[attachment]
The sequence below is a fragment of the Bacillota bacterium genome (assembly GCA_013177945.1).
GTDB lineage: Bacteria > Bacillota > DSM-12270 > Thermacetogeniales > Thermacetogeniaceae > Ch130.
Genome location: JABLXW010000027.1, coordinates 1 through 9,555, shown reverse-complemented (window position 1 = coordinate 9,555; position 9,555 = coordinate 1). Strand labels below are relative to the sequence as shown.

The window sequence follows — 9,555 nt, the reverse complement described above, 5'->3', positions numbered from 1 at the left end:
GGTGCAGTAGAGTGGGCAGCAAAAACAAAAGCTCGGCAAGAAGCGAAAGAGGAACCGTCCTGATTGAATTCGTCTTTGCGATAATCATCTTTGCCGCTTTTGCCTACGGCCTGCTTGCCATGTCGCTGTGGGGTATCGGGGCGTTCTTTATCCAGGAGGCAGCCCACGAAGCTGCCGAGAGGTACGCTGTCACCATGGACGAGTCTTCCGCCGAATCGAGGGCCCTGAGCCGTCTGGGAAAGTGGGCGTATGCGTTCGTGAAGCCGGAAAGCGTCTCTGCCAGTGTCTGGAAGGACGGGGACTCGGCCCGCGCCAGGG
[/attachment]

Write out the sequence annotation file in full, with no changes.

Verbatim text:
The sequence below is a fragment of the Bacillota bacterium genome (assembly GCA_013177945.1).
GTDB lineage: Bacteria > Bacillota > DSM-12270 > Thermacetogeniales > Thermacetogeniaceae > Ch130.
Genome location: JABLXW010000027.1, coordinates 1 through 9,555, shown reverse-complemented (window position 1 = coordinate 9,555; position 9,555 = coordinate 1). Strand labels below are relative to the sequence as shown.

The window sequence follows — 9,555 nt, the reverse complement described above, 5'->3', positions numbered from 1 at the left end:
GGTGCAGTAGAGTGGGCAGCAAAAACAAAAGCTCGGCAAGAAGCGAAAGAGGAACCGTCCTGATTGAATTCGTCTTTGCGATAATCATCTTTGCCGCTTTTGCCTACGGCCTGCTTGCCATGTCGCTGTGGGGTATCGGGGCGTTCTTTATCCAGGAGGCAGCCCACGAAGCTGCCGAGAGGTACGCTGTCACCATGGACGAGTCTTCCGCCGAATCGAGGGCCCTGAGCCGTCTGGGAAAGTGGGCGTATGCGTTCGTGAAGCCGGAAAGCGTCTCTGCCAGTGTCTGGAAGGACGGGGACTCGGCCCGCGCCAGGG